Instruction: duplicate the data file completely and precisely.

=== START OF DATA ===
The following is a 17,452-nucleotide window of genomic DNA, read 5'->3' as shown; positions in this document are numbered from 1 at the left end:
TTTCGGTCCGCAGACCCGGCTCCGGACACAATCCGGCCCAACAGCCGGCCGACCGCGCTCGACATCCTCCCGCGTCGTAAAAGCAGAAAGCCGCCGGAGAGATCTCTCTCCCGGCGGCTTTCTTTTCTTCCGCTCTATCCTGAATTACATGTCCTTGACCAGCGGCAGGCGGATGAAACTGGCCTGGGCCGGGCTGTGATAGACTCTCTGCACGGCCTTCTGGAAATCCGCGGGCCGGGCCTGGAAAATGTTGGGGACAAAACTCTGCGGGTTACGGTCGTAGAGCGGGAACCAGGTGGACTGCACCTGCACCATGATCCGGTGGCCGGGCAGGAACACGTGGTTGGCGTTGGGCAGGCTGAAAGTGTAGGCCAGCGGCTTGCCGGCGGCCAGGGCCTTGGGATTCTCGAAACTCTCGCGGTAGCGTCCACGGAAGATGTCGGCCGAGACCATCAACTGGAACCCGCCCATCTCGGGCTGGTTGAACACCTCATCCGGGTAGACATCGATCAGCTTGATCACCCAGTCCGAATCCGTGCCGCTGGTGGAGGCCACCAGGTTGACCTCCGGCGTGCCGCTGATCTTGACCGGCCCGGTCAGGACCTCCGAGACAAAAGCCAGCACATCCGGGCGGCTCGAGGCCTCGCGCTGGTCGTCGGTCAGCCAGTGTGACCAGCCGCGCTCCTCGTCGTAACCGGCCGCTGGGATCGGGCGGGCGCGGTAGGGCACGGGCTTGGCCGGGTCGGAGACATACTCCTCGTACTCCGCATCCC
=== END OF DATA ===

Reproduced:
The following is a 17,452-nucleotide window of genomic DNA, read 5'->3' as shown; positions in this document are numbered from 1 at the left end:
TTTCGGTCCGCAGACCCGGCTCCGGACACAATCCGGCCCAACAGCCGGCCGACCGCGCTCGACATCCTCCCGCGTCGTAAAAGCAGAAAGCCGCCGGAGAGATCTCTCTCCCGGCGGCTTTCTTTTCTTCCGCTCTATCCTGAATTACATGTCCTTGACCAGCGGCAGGCGGATGAAACTGGCCTGGGCCGGGCTGTGATAGACTCTCTGCACGGCCTTCTGGAAATCCGCGGGCCGGGCCTGGAAAATGTTGGGGACAAAACTCTGCGGGTTACGGTCGTAGAGCGGGAACCAGGTGGACTGCACCTGCACCATGATCCGGTGGCCGGGCAGGAACACGTGGTTGGCGTTGGGCAGGCTGAAAGTGTAGGCCAGCGGCTTGCCGGCGGCCAGGGCCTTGGGATTCTCGAAACTCTCGCGGTAGCGTCCACGGAAGATGTCGGCCGAGACCATCAACTGGAACCCGCCCATCTCGGGCTGGTTGAACACCTCATCCGGGTAGACATCGATCAGCTTGATCACCCAGTCCGAATCCGTGCCGCTGGTGGAGGCCACCAGGTTGACCTCCGGCGTGCCGCTGATCTTGACCGGCCCGGTCAGGACCTCCGAGACAAAAGCCAGCACATCCGGGCGGCTCGAGGCCTCGCGCTGGTCGTCGGTCAGCCAGTGTGACCAGCCGCGCTCCTCGTCGTAACCGGCCGCTGGGATCGGGCGGGCGCGGTAGGGCACGGGCTTGGCCGGGTCGGAGACATACTCCTCGTACTCCGCATCCC